Going the extra mile
In the commercial world, customer service has a tangible value – it drives loyalty, repeat purchases, upselling, referrals, renewals and competitive advantage. By comparison, the world of social housing is very different. Almost all RSLs have waiting lists of potential tenants desperate to move in, and they could let their properties several times over. Rents are mostly regulated, so they can’t translate customer-service excellence into higher prices. In spite of this, customer service remains important in the sector and all RSLs strive to meet or exceed annually published targets. Therefore, the typical benefit of ‘better customer satisfaction’ has an intangible value in the social housing sector but nonetheless is important.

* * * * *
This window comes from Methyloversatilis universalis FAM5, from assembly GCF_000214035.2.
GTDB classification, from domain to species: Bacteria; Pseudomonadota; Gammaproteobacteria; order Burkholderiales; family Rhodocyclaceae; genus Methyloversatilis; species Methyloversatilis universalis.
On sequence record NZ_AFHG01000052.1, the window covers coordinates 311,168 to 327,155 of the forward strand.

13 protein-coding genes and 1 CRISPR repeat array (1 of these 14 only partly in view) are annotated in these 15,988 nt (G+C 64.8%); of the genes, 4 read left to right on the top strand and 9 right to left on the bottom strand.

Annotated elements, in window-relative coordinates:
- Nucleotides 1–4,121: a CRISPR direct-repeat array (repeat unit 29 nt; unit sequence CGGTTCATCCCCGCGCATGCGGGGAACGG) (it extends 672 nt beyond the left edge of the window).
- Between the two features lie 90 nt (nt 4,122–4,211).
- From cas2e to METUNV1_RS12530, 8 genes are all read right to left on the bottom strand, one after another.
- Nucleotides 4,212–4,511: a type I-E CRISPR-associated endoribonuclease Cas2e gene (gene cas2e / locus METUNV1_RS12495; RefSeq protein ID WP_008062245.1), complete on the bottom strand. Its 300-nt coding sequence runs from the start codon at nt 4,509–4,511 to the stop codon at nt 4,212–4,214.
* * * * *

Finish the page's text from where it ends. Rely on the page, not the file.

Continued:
With the continual emergence of new technologies, RSLs are both challenged and faced with endless opportunities to improve their services. It’s therefore vital to take a critical look at which technologies will provide the most value. The development of location-aware mobile technology giving customers more control will arguably provide the greatest cost savings for RSLs now and in the future. By providing service transparency and real-time tracking, tenants will not only feel in control but they are also less likely to miss an appointment. By improving first-time access rates, RSLs will be able to serve more tenants and divert spending into other areas. Not only will it relieve some of the financial and operational pressures RSLs are under, but it promises to improve image and reputation in a time of extreme scrutiny.
Tim Andrew is CEO and co-founder of Localz.